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Perspectives From Anna: A Changing Paradigm for Retirement Investments?

By Anna Rappaport

Retirement Section News, July 2021

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I attended the Pension Research Council’s (PRC) annual symposium on April 29–30, 2021: Sustainable Investment in Retirement Plans: Challenge in Opportunities. I learned in the last couple of years that many people have been talking about environment, social and governance (ESG) investments, but I did not know very much about this topic. After the symposium, I knew a lot more, but I have a long way to go. (Note that the symposium papers and presentations will become available later this year on the Pension Research Council website.)

In thinking about this topic, it occurred to me that this is a period of rethinking the framework for investments, and that it parallels some efforts over the last 25 years to think about the retirement system as a whole. For example, the Society of Actuaries in its Retirement2020 effort thought about the retirement system of the future, focusing on a variety of stakeholders, their goals and capabilities. This effort was followed up the American Academy of Actuaries Retirement for the AGES effort, which presents a framework for a well-functioning retirement plan and focuses on the key principles of alignment, governance, efficiency and sustainability.  At the same time that the actuarial profession was looking at desirable structures for retirement systems in the future, the Mercer Melbourne Global Pension Index was developed.  This has evolved into the Mercer CFA Institute Global Pension Index. It includes 39 countries and focuses on adequacy, sustainability, and integrity. The development of these approaches for evaluating systems represented a major change in thinking about what is a good retirement system. All of these efforts focused on the longer term and sustainability and remind us that long-term success is about more than short-term financial results that derive from short-term pension accounting rules that use current market values and discount rates for measurement purposes.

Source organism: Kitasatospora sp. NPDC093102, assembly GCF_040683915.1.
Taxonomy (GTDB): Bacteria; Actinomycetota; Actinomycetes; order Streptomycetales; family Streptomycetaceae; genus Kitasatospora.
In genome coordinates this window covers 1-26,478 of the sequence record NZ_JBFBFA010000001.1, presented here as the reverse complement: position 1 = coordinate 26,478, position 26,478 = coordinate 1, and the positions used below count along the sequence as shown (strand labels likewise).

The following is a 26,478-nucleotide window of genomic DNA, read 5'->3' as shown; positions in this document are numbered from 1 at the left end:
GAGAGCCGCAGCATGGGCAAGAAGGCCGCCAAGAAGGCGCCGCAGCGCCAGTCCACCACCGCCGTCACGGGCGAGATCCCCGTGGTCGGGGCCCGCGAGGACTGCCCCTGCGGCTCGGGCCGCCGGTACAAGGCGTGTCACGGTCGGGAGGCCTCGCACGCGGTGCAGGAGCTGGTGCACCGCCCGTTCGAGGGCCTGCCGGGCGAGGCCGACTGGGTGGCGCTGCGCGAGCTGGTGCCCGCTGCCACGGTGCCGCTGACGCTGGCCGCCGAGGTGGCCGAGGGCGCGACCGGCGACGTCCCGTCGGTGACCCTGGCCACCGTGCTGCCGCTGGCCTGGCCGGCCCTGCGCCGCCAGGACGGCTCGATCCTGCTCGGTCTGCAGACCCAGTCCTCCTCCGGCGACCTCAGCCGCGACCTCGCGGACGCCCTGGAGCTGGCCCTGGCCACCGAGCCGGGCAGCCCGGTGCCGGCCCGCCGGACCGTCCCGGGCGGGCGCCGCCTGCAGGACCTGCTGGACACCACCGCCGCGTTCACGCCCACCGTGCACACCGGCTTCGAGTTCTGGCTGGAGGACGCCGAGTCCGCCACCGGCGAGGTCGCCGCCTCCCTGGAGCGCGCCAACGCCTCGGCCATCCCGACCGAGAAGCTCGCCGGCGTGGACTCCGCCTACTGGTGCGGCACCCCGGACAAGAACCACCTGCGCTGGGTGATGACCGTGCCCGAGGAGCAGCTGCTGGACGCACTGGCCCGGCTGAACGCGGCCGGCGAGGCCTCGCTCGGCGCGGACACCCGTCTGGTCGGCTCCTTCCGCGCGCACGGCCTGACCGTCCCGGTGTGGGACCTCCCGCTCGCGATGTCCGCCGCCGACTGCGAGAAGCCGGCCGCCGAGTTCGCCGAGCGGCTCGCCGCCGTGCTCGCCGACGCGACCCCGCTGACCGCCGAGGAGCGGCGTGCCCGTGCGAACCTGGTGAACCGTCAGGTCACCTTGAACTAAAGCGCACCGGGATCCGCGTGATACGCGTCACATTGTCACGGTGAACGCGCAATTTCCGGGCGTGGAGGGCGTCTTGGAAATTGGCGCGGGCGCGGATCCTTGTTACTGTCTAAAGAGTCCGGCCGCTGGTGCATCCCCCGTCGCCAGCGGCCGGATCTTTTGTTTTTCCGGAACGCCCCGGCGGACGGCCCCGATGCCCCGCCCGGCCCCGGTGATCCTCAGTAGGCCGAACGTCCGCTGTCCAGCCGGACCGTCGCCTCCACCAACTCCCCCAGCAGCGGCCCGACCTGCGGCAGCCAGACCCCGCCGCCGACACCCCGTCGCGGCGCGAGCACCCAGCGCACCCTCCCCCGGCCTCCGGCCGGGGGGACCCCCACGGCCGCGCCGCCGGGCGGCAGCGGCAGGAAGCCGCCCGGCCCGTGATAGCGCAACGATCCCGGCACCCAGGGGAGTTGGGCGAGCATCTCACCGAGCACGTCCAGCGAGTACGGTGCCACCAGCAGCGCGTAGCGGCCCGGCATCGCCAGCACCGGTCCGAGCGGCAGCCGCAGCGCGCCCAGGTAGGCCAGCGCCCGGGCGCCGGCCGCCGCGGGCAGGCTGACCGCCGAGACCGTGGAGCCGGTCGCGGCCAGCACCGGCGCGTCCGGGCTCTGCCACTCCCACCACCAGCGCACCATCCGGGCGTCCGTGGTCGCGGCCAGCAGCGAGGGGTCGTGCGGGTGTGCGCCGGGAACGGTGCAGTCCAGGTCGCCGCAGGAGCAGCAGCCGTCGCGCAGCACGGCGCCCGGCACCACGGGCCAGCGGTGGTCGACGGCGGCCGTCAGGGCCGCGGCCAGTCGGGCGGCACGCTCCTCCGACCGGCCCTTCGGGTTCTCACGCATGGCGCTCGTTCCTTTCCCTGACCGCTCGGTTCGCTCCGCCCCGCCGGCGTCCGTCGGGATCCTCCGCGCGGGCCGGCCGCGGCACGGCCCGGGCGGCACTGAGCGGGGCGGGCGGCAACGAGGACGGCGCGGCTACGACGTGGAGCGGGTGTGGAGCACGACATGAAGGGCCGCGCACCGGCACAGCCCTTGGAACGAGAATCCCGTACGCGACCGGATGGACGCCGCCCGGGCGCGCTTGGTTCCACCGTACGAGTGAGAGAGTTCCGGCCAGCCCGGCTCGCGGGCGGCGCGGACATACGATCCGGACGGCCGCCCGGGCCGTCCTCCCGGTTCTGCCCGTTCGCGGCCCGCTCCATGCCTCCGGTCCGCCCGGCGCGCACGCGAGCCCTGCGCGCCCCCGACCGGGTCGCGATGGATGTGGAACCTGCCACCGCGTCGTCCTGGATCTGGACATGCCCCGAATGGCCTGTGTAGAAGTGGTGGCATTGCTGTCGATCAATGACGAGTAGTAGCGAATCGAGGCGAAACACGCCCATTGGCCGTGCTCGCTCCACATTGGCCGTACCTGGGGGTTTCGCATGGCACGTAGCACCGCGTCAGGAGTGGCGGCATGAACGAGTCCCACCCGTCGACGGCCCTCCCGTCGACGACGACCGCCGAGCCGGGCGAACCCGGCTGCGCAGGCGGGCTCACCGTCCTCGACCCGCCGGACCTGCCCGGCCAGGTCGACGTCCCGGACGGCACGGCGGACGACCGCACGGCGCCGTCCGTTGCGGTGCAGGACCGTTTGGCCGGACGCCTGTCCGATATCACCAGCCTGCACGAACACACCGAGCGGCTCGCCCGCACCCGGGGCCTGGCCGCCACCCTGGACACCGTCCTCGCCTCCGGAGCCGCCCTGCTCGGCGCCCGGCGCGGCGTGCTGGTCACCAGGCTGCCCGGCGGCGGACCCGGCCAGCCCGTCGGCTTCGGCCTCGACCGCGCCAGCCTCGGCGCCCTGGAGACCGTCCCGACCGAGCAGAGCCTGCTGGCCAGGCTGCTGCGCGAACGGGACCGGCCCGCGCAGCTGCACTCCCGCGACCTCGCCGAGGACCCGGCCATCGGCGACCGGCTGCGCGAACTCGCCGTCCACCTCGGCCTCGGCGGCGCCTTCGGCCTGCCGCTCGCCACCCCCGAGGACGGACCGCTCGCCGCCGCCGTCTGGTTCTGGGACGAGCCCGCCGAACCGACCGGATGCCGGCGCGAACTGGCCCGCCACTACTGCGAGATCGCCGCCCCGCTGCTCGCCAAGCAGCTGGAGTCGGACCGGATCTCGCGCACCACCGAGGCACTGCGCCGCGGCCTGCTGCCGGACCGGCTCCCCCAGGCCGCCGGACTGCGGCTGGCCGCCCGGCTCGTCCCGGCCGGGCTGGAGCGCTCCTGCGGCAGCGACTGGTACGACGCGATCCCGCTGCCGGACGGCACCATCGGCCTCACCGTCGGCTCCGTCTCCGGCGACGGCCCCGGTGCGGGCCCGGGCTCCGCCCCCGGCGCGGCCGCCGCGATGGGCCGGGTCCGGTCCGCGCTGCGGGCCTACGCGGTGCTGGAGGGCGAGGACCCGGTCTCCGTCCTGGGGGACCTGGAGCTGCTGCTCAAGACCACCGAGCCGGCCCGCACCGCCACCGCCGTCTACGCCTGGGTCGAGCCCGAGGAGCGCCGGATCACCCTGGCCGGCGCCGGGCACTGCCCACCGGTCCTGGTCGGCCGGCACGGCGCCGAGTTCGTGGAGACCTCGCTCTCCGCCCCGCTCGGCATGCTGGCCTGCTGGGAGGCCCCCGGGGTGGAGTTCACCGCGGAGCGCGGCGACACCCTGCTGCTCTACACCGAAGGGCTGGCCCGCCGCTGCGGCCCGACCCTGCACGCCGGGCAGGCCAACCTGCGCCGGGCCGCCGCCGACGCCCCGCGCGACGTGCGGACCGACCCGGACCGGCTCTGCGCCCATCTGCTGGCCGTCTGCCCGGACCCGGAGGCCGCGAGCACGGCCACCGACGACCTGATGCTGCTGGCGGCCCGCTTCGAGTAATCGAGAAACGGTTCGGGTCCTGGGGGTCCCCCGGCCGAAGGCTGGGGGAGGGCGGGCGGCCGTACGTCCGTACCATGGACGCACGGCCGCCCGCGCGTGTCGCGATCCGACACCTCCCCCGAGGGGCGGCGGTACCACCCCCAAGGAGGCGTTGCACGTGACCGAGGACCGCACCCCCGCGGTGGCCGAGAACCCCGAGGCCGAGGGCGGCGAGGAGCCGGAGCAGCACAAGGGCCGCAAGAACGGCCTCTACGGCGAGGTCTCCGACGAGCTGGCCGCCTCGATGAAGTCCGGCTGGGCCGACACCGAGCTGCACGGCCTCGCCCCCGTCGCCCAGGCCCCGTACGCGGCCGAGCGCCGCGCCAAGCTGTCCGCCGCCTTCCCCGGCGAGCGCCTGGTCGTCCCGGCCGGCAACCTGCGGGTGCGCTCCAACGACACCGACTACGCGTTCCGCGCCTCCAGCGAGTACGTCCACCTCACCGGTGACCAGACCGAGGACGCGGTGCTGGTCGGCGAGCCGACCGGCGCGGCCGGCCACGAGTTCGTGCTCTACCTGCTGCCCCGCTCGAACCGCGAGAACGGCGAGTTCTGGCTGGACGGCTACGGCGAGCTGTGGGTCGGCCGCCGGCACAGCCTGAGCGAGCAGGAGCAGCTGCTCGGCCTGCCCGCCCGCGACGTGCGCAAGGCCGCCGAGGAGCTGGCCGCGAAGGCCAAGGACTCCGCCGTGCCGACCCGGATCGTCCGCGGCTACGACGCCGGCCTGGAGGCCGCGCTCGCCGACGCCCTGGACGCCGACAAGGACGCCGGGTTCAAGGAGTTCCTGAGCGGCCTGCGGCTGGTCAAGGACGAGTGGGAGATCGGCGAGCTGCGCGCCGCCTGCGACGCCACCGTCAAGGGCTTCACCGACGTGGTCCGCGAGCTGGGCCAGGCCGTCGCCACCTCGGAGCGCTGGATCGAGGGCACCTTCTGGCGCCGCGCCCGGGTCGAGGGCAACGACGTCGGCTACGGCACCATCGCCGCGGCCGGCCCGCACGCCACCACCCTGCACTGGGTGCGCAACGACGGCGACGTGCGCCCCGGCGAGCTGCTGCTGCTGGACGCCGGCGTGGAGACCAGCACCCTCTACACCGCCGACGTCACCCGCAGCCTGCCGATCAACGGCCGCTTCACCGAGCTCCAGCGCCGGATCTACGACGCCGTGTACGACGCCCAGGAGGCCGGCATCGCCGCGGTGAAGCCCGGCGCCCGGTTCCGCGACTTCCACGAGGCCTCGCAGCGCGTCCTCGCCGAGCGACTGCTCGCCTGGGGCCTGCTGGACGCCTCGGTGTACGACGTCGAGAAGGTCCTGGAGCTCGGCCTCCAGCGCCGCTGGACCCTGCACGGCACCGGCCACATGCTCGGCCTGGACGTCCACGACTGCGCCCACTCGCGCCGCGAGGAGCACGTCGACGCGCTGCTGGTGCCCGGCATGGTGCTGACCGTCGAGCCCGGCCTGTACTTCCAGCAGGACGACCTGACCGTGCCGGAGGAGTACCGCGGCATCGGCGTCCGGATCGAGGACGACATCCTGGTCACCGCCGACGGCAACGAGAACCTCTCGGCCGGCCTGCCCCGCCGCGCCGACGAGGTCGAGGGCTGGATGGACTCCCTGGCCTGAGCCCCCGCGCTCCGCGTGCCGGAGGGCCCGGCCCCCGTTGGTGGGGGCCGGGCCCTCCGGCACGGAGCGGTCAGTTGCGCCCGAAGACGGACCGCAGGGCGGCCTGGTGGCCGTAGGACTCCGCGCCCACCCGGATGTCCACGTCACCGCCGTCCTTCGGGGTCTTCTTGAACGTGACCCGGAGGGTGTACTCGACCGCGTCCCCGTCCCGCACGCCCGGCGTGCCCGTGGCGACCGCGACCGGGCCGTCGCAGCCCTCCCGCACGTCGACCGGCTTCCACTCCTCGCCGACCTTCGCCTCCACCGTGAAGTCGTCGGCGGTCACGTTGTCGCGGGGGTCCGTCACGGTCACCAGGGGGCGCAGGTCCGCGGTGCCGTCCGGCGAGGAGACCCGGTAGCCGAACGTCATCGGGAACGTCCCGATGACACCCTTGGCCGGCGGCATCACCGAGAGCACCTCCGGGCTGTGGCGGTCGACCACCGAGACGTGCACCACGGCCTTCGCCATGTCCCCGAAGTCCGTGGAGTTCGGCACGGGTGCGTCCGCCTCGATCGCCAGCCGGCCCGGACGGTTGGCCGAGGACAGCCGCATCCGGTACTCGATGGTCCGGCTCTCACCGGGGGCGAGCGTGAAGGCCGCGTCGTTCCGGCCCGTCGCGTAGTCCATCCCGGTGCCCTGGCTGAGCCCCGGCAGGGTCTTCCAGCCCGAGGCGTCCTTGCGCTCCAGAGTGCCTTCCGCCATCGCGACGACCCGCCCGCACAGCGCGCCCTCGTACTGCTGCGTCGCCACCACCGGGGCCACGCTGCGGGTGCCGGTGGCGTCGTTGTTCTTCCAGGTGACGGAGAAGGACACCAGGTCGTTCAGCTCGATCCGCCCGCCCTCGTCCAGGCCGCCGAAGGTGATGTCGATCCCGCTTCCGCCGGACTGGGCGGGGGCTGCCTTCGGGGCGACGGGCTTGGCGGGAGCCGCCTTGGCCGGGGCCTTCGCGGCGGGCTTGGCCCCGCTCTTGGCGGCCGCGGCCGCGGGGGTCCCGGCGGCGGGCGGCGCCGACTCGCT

It seems that in recent times there is an evolution in thinking about investments that is somewhat similar to the evolution in thinking about the retirement system. I see some tension between different ideas about appropriate and desirable investments. The PRC symposium shared a wide range of ideas and, in addition, offered insights into areas of disagreement, and ideas that define where further work is needed or is being done. As I learned more, I realized that there is a great deal more to learn about this important topic.

The ideas discussed included:

ret-2021-07-rappaport-sidebar-1.jpgDefinitions of ESG: ESG is an acronym for environment, social, and governance factors as potential considerations in making investment decisions. Brett Hammond of Capital Group explained that there are a range of different objectives and definitions in this area as used by different investors. He also reviewed the history of the capital markets and how ESG considerations have influenced them. He cited economic transformation, the rise of universal owners (larger institutional investors), a focus on stakeholder interests, as well as new and improved data and methods of analysis as contributors to the evolution of policy and practice with regard to ESG. He also gave us a decade-by-decade view, starting in the 1970s, of the link between ESG and investment portfolios. Throughout the discussions, it was clear that different organizations have different views and objectives. Challenges arise because the same words are used to describe a range of practices and the information base does not have a consistent set of data and framework.

Evolving ideas for setting investment policy: Earlier versions of ESG (sometimes called social investing) were heavily based on values influencing investments. Today, there are a mix of reasons for considering ESG factors in investments including factors such as risk and sustainability, factors that will affect long-term profitability, values, and what the public says they want. There are many definitions and rationales for ESG, and different groups use the same words to mean entirely different things.

Data and models regarding ESG: There are a variety of databases that include some information related to different aspects of ESG. There are also a variety of evaluation models that consider different objectives, factors and use different data. One academic researcher who studied eight different rating systems reported that the same organization can get very high scores from some rating services and low scores from others. This is the result of different objectives and definitions in the systems. It was also reported that researchers using different approaches have widely divergent results, with some showing greater returns from ESG investments and some showing lower returns. Linda-Eling Lee presented information about some data, models and indexes.